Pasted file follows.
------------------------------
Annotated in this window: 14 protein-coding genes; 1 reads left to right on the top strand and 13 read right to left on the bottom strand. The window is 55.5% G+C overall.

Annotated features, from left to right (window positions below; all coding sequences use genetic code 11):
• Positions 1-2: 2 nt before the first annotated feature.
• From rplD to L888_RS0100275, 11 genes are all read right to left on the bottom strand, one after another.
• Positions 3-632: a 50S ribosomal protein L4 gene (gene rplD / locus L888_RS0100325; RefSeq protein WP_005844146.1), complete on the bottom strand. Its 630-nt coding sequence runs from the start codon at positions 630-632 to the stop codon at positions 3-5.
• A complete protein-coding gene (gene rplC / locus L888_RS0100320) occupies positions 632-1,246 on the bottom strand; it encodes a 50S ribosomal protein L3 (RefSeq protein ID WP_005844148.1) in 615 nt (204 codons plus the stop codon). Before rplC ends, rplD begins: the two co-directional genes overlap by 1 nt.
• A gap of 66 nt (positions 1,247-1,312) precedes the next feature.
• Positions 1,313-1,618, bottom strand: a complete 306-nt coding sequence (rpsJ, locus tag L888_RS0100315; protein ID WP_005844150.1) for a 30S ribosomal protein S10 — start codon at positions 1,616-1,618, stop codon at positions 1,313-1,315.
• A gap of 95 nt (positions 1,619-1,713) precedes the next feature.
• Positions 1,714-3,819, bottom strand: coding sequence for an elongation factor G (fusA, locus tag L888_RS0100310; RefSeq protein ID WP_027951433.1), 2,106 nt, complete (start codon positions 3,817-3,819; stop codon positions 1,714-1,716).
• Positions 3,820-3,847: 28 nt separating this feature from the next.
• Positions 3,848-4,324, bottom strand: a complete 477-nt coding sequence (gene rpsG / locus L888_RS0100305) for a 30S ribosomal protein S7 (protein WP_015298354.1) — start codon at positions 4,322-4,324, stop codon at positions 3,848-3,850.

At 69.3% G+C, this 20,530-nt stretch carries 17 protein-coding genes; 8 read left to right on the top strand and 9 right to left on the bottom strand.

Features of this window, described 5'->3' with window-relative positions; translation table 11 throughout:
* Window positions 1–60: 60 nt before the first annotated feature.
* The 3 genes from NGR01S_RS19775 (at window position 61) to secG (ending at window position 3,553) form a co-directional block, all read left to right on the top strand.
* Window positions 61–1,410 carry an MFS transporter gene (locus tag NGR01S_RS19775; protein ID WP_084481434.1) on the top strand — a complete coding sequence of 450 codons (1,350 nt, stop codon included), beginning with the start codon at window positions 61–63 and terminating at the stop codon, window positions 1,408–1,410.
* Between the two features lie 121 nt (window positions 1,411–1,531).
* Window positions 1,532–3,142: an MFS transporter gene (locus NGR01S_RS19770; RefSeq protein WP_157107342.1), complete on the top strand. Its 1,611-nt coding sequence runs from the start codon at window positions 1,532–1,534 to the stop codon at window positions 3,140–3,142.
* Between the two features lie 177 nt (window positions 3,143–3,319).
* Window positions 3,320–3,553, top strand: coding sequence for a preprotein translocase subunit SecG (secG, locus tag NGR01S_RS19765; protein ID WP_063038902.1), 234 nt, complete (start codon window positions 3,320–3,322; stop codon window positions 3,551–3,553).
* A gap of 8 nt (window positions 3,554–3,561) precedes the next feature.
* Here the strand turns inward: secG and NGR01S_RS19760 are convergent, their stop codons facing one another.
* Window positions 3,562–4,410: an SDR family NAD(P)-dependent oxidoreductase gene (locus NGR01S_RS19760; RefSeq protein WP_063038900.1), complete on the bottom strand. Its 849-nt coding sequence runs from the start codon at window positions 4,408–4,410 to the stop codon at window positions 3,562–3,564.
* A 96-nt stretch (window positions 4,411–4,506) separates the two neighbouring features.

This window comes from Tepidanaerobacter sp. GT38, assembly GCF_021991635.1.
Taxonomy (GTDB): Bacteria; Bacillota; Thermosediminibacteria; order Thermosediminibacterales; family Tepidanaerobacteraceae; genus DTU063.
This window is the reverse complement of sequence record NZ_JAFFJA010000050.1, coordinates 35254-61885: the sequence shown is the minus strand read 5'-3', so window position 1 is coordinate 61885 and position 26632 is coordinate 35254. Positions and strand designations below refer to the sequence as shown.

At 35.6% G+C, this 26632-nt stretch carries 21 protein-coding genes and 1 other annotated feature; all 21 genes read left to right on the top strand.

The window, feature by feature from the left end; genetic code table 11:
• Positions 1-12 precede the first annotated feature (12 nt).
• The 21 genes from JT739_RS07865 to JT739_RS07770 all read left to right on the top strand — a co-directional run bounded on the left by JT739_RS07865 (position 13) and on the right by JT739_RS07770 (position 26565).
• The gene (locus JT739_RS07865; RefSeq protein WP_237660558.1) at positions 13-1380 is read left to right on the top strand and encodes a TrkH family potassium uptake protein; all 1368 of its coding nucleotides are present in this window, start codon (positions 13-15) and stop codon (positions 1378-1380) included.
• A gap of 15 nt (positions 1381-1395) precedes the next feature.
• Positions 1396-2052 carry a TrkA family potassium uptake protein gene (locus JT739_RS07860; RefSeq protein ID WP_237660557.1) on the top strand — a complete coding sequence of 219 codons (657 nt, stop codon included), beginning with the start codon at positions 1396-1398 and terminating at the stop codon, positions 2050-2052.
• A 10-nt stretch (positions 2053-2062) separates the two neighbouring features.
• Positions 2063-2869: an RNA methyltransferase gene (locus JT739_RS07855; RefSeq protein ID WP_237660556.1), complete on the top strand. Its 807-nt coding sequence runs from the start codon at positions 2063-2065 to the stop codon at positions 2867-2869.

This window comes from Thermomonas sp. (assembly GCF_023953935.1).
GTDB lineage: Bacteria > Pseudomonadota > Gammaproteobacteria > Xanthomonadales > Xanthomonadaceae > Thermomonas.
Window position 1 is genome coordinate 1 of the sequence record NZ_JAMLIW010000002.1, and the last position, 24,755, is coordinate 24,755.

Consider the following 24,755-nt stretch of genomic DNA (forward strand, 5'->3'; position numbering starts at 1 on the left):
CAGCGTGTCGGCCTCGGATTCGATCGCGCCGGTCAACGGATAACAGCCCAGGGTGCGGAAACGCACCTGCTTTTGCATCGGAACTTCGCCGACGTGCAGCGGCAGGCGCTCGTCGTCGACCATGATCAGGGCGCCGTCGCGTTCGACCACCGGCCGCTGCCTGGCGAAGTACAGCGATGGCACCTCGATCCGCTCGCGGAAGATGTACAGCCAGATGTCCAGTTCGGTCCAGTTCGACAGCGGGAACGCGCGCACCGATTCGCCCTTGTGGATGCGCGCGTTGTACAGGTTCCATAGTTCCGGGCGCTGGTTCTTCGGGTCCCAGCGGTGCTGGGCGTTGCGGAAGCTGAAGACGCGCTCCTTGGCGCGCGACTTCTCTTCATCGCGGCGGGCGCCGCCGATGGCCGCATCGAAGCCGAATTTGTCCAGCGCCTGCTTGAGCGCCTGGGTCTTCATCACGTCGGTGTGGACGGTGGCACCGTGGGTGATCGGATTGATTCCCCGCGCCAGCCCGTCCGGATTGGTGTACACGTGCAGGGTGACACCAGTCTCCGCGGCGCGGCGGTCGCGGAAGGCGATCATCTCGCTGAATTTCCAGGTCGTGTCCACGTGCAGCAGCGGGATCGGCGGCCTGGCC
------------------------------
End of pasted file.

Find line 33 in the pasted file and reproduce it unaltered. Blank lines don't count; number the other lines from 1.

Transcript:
• The gene (locus JT739_RS07865; RefSeq protein WP_237660558.1) at positions 13-1380 is read left to right on the top strand and encodes a TrkH family potassium uptake protein; all 1368 of its coding nucleotides are present in this window, start codon (positions 13-15) and stop codon (positions 1378-1380) included.